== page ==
1. In Monopoly, when a player lands on an unsold property he or she does not want to buy, it goes to auction.
Bidding on unsold properties speeds up the game and adds an element of negotiation.
2. When making an accusation in Clue (not a suggestion or guess), you don’t have to be in the room you’re guessing.
For suggestions, you do need to be in the room you say. But on your final guess, you don’t.
3. A “yahtzee” (five dice showing the same number) can be used for full points in a scoring section for which it doesn’t fill the requirements (like a straight).
In order to do so, however, the original “yahtzee” box must already be filled, as must the entire top half of the scoring sheet.
4. The winner in Jenga is the person whose turn it was right before the tower got knocked down.
Many people play where everyone wins except the person who knocks over the tower. Following the original rule encourages friendly competition and ribbing of the person who plays after you.
5. In Life, when you run out of tiles, you can take them from anyone who retired at Millionaire Estates.
So choose your retirement home carefully! If you get more than four tiles stolen, it’s just not worth it.
6. In Risk, you can move armies from any territory to any territory you possess, as long as you can get there through countries you’ve conquered.
This “expert” rule is different from the normal rule, which says you can only move to a country that touches the country you’re on.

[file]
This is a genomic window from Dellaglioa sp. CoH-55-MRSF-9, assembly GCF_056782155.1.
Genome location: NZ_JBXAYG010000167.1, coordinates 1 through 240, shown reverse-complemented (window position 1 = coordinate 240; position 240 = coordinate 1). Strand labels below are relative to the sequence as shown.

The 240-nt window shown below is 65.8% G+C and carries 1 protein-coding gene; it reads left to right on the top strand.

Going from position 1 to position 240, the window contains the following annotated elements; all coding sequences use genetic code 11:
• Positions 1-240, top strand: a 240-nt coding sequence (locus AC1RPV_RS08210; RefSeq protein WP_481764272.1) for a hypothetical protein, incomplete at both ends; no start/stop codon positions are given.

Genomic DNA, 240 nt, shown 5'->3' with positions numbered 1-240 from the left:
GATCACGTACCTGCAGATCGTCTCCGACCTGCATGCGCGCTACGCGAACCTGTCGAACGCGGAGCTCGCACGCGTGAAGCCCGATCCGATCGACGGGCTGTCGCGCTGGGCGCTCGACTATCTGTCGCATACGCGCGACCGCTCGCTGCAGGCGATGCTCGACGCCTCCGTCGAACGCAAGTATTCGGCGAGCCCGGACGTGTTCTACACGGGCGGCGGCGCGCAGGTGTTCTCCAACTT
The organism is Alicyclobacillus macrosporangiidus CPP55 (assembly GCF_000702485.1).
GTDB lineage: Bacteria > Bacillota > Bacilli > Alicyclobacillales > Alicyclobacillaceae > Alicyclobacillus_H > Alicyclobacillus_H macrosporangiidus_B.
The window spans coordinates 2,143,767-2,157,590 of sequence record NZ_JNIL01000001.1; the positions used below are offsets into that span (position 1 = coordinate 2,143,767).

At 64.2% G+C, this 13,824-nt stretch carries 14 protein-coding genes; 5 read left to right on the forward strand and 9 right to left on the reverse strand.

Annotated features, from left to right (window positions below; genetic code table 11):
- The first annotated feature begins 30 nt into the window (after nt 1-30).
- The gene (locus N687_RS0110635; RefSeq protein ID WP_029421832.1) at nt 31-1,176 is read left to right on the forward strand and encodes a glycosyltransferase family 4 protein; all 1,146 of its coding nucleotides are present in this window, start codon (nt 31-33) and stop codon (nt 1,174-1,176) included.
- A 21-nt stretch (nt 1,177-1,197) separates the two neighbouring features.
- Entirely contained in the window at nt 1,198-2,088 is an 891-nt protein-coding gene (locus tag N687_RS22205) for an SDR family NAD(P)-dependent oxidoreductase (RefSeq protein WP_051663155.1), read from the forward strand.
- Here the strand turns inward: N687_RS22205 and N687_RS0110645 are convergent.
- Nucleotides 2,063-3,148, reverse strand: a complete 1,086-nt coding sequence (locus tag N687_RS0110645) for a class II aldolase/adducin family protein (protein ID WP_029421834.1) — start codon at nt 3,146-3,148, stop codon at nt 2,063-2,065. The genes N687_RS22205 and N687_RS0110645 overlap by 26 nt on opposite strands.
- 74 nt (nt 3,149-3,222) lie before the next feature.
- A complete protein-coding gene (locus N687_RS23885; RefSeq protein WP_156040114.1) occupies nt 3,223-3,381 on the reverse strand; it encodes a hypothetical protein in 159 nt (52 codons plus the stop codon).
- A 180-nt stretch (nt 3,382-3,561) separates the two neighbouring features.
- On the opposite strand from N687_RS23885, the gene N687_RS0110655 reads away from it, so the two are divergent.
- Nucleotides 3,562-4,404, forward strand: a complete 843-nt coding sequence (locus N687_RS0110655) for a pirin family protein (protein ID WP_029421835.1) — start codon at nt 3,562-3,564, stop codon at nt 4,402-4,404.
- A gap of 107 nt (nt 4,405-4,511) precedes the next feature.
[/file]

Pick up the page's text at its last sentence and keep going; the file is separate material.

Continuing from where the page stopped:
7. In Trivial Pursuit, a player who gets no questions wrong can start and end the game on one turn, collecting all pieces along the way.
A variant rule prevents this from happening by ending a player’s turn on a wrong answer OR whenever a player earns a pie piece.
8. In Clue, you cannot occupy the same space as another player, even if you’re only using it mid-move to get to another space.
Which means, if a player’s token is on the space in front of a door, you cannot proceed through that door until the token is moved.
9. In Battleship, to speed up gameplay, you can call multiple squares on each turn.
The number you can call is equal to the number of unsunk ships your opponent has.
10. In Monopoly, you can choose how long you want to play.
Whoever has the most money when your set time runs out is declared the winner. It’s in the rules. Set a time limit.
11. Slang is acceptable in Scrabble.
As long as it is otherwise adherent to the rules (not an abbreviation or acronym, not hyphenated, etc.) and as long as the word is in the Official Scrabble Dictionary, slang can be played.